Friday, January 19, 2007

Why do Christians hate peace?

It intrigues me.

People profess themselves to be moral, loving, upright, Christians and then they go about denying every possible precept and shouting down those who speak up to say that the world could be more loving, accepting, caring and just.

I do not judge these people. They are quite welcome on the road to peace. They are worthy, excellent human beings.

One just wonders where the problem lies, exactly.

I am often told to live in the "real" world.

Yet, even science has yet to find this place. The world, as far as logic and science can take us, is just about as unreal and fanciful as it could possibly be.

This "real" world is also filled with people saying "Be true to yourself!", "Love one another!", "do the RIGHT thing".

We do not seek riches, we seek the "real" world. Many of us share what we have with others when we can.

We are not perfect people. Far from it. But many are open to all possibilities of life, and open to all different kinds of people; Fat, thin, rich, poor, injured, blind, ugly, pretty. Doesn't matter.

Stand up for these people! Stand for inclusion! Welcome all comers! Preach the gospel of PEACE!

And you're shouted at. Stolen from. Made fun of. Belittled.

Of course that's what the bible says would happen.

It's just weird seeing it come from people who claim to base their life on the book you got these ideas from in the first place.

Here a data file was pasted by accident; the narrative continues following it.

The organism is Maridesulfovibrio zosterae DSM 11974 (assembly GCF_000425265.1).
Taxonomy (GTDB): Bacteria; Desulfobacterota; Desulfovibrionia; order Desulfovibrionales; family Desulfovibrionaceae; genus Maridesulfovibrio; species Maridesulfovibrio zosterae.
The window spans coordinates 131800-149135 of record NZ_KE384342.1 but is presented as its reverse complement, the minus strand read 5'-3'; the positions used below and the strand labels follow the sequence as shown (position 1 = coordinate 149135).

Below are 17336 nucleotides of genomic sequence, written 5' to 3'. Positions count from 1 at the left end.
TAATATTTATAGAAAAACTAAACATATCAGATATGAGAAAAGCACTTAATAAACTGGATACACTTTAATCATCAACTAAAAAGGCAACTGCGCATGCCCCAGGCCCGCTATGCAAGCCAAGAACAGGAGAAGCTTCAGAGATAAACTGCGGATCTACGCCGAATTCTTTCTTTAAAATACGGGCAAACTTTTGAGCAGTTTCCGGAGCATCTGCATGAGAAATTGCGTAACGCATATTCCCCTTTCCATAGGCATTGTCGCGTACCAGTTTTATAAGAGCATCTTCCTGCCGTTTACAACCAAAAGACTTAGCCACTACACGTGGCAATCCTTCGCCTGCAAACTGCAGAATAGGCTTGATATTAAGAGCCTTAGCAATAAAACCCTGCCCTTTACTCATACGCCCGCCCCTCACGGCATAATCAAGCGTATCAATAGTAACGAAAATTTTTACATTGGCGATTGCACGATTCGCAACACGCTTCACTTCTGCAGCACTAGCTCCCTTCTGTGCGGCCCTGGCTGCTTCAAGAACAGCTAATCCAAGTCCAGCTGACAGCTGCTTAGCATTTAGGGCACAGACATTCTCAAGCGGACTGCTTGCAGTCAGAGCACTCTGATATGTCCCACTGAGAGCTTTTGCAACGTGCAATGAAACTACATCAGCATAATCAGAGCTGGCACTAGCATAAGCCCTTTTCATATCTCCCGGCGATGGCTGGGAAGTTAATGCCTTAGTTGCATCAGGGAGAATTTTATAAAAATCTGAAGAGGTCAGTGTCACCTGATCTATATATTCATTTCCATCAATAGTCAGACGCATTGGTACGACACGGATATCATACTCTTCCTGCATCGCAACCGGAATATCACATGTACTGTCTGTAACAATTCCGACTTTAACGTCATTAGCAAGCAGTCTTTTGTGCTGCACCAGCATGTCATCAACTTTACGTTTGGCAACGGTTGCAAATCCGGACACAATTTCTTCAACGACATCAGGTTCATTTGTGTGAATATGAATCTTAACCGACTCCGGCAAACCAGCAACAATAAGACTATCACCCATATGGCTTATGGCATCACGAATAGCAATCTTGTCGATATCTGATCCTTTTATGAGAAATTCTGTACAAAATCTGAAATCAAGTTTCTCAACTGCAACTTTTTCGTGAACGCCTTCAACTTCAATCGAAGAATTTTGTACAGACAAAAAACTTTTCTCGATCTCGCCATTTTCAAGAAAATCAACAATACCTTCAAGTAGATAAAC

Do any Christians agree? Disagree? How about other faiths? or Non-faiths?


Dave Barrett said...

I share all the sentiments and questions you raised in your post.
A question I have is why some very vocal Christians in this country feel their religion is being attacked when Christian displays are not allowed in public places but those same Christians do not feel their religion is being violated when they find out innocent people are being tortured and murdered in their name and paid for by their tax dollars?

QCMediaGhost said...

Instead of wasting your precious earthly time seeking the ‘real’ world, why not enjoy what you have today? Our heads are so cluttered with words and liberal phrases and unattainable goals that the few ‘trees’ to happiness are obscured. Your only goal is to drag everyone into the mire of confusion; the ‘misery loves company’ cliche comes to mind.

Dave Barrett said...

What interesting remarks! I gather from what you wrote that you view Christian moral precepts such as to be peacemakers, helping those less fortunate, healing the sick, etc. to be "unattainable goals" that can only bring unhappiness to those trying to live by them. Is that right? Is that what you believe?
I further gather that you view political conservatism and religious evangelicalism as currently espoused and practiced in the United States as being permission to throw off those burdensome obligations without guilt (somewhat in the way that Paul wrote in the New Testiment of the Jewish Law as being a burden from which Jesus had released those who believed in him). Furthmore you seem to be inviting those of us still trying to live by those burdensome Christian precepts to join you in throwing them off and become, like you, much happier than we currently are. Do I understand correctly what you were suggesting?

QCMediaGhost said...
This comment has been removed by the author.
QCMediaGhost said...

Mr. Barrett: Please tell us what you did today (01/20) to back up any one of the passionate deeds from your comment above; or is the trail of syrup from the left side of your mouth just the track of a Libbie talking point? Ghost